I MMIGRATION FACT Immigrants in all ethnic categories commit LESS crimes than native-born Americans.

Multiple studies using federal and state data have found no suggestion that rising immigration rates leads to more violent crime. These recent studies, which encompass large data sets, suggest that increased immigration — both legal and illegal — is not tied to higher rates of violent crime, but rather a decrease.

According to the Journal of Ethnicity in Criminal Justice (Dec 2016), there was a 118% increase in the immigrant population (documented and undocumented)  from 1980 through 2016 . Yet during this same period, the rate of violent crime — homicides, rapes, robberies, and assaults, according to the FBI — fell by 36% to about 386 incidents per 100,000 residents.

There's also a  study published in February  by the Cato Institute, a libertarian think tank, which further rejects the idea that illegal immigration is tied to increases in rates of violent crime. The study looked at conviction data in Texas — the state with the  second-largest population  of foreign-born residents — for native-born, unauthorized immigrant, and legal immigrant residents. The research found that native-born residents were most likely to commit and be convicted of crimes, while unauthorized immigrants saw a conviction rate that was about 50% lower. Legal immigrants appeared to be the most law-abiding, with 86% fewer convictions than native-born Texans. [Cato Institute (February 2018); The Sociological Quarterly (March 2017); Journal of Ethnicity in Criminal Justice (December 2016)]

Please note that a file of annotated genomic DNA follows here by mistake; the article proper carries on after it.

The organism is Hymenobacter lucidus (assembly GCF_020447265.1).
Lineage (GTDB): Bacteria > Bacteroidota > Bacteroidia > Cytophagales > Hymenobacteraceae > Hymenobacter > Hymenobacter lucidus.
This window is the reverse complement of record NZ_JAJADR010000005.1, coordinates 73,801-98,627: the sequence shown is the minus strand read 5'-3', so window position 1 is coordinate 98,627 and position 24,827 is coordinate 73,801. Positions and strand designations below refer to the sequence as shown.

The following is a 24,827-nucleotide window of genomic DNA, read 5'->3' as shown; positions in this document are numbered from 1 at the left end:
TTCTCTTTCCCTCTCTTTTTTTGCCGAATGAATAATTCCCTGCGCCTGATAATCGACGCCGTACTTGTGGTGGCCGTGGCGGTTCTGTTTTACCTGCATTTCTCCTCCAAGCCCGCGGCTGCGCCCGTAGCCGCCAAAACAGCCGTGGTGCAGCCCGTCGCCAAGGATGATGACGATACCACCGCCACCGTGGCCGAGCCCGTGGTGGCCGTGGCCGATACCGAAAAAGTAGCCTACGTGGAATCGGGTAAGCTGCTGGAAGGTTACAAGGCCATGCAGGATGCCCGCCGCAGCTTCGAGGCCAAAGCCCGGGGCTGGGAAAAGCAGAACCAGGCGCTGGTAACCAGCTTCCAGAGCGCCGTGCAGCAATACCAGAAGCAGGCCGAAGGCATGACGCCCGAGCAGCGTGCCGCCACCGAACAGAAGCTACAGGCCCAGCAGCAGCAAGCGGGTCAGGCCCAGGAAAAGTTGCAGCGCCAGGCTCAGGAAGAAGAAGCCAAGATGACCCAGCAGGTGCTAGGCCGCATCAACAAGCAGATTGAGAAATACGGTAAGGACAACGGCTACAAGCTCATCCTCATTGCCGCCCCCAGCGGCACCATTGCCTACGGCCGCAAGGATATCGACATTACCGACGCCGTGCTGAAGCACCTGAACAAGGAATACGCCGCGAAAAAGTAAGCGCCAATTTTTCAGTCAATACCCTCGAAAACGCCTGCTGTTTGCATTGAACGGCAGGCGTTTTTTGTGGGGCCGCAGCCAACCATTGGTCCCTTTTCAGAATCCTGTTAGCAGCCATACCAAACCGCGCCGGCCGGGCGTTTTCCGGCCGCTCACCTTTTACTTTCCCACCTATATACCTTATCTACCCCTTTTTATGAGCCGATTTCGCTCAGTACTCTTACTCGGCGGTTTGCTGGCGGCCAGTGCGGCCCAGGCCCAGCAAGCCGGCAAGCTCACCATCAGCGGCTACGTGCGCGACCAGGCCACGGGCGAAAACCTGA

Community Partner Highlight:

League of United Latin American Citizens, (LULAC) is the largest and oldest Hispanic Organization in the United States. The mission of LULAC is to advance the economic condition, educational attainment, political influence, housing, health and civil rights of the Hispanic population of the United States. In addition to fulfilling the mission of the national office, LULAC Iowa and Council 307 was formed in 2011 in order to provide a unified voice in addressing issues that affect Latinos in central Iowa.

Know Your Rights trainings held throughout the year (pictured above on June 15 at Mount Mercy University) is one way LULAC and Catholic Charities work together. Catholic Charities' Immigration Legal Services' staff were present along with representatives of the Mobile Mexican Consulate of Omaha to educate the immigrant community about their rights and help them prepare for emergencies, in hopes to lessen their fears and anxieties.

"Right now it is important to make sure immigrants have correct legal information and understand their rights," LULAC Council 376 President Monica Vallejo said. "We value the important legal advocacy provided by Catholic Charities for immigrants in Cedar Rapids."  
Interested in learning more?
Please click here to visit our Immigration Legal Services website page or
Click here to donate to Catholic Charities.
Catholic Charities of the Archdiocese of Dubuque |